Flood Plain Insurance

The cost of flood insurance people pay nowadays is affected by the location where their house is located. Those people whose houses are located in higher-risk areas pay higher premiums and higher excess on flood-related claims as compared to those whose houses are in low-risk areas Premiums on a house in a high-risk area may differ for example around £20 to £30 than in low-risk areas.

In the United Kingdom, more than two million properties are located at flood risk areas. When you seek the services of a flood insurance provider, they have their own maps to determine if you live in a low-risk area. Although your insurance plan should pay for all flood damage, your insurance provider also expects you to take necessary precautions to protect your properties in case of a flood, too.

If you live in a flood plain, expect your premiums to be higher and an expensive burden. Some insurance providers may even refuse flood cover on people in high-risk areas cover. You can not expect insurance providers to give you a policy when your house is a on a flood path and you get hit by floods often. It will be suicide on their part, unless you will want to pay a high premium.

If the insurance providers think your house is in a high-risk area, they may even resort to getting a surveyor’s report before giving you a policy. If they give a policy to whoever applies without considering the high-risk factor, they will have to increase the cost of premiums for everybody to meet the cost of insurance claims.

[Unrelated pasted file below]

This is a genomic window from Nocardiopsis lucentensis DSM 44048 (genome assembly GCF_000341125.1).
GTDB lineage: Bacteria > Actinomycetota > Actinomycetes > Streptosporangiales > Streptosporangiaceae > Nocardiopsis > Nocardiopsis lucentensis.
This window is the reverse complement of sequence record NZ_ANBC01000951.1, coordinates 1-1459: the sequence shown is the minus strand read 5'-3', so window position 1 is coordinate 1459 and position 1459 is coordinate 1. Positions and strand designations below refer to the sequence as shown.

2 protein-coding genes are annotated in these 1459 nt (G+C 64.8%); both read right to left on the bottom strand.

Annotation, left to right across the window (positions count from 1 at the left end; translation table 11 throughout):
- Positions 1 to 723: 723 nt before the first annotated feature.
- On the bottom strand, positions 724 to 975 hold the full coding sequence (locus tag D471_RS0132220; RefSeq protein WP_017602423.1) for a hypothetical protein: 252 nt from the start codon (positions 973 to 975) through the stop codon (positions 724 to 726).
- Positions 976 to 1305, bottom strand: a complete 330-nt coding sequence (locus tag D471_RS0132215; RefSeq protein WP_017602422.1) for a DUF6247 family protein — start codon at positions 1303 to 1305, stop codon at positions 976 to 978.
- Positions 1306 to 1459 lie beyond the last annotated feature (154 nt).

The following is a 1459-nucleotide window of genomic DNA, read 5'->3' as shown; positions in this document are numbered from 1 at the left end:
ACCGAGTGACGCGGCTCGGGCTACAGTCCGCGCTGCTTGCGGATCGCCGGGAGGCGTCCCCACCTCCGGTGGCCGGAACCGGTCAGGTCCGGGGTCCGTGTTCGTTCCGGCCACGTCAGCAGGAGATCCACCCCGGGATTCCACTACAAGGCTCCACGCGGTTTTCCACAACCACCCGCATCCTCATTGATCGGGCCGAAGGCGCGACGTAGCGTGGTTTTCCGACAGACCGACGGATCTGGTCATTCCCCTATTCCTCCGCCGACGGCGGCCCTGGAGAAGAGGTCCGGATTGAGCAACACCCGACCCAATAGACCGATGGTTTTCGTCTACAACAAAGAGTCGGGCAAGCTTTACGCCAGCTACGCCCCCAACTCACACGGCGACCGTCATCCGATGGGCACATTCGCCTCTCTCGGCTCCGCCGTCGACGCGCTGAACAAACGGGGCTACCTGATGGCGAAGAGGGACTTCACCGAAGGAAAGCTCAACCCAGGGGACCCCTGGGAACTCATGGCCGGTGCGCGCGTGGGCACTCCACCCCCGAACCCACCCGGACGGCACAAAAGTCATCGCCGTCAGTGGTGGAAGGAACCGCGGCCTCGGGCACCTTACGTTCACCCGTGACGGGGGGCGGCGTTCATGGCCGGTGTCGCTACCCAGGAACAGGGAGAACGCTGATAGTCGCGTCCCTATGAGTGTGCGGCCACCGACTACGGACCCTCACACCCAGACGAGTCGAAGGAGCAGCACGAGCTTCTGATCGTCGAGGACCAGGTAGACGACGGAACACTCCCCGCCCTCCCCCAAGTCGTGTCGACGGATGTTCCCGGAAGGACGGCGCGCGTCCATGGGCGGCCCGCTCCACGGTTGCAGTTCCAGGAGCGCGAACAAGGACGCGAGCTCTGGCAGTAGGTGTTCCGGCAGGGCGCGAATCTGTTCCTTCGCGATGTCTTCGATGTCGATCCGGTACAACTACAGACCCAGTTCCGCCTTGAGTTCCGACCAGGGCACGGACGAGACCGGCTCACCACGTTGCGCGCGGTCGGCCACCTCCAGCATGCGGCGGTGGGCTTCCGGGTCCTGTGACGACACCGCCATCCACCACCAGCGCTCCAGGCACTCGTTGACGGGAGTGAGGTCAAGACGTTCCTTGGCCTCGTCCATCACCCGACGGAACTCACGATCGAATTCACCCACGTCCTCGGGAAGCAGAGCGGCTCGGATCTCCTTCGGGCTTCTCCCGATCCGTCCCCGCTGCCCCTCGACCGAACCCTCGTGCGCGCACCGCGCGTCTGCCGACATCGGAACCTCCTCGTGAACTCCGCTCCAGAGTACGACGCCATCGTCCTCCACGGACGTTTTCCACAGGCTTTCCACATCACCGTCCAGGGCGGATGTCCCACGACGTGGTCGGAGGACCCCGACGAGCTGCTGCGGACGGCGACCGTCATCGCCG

An estimate by the Government’s Foresight Future Flooding report in 2004 showed that the annual average flood damage could increase even up to 20 times by the end of the century as a result of climate change, so not only the UK suffering from flooding because this is a global problem.

Floods can not be prevented but the people can do something to protect their homes from floods. Here are some tips from the Association of British Insurers (ABI). Concrete floors can be replaced with wood and cover with tiles. Chipboard or kitchen and bathroom units can be replaced with plastic equivalents.

The same is true with gypsum plaster. This can be replaced with more water-resistant material, such as lime plaster or cement render. You can also move service meters, boiler and electrical points to areas above likely flood level. One-way valves could also be put into drainage pipes to prevent sewage backing up into the house, hence to prevent flooding.

The bottom line is that if you are moving house or buying a property for the first time, always check whether your intended new home is on a flood plain or not. This information is readily available on the internet on official Government web sites, so there is really no excuse for not knowing – and if you don’t know, you can be sure that you future insurance company does!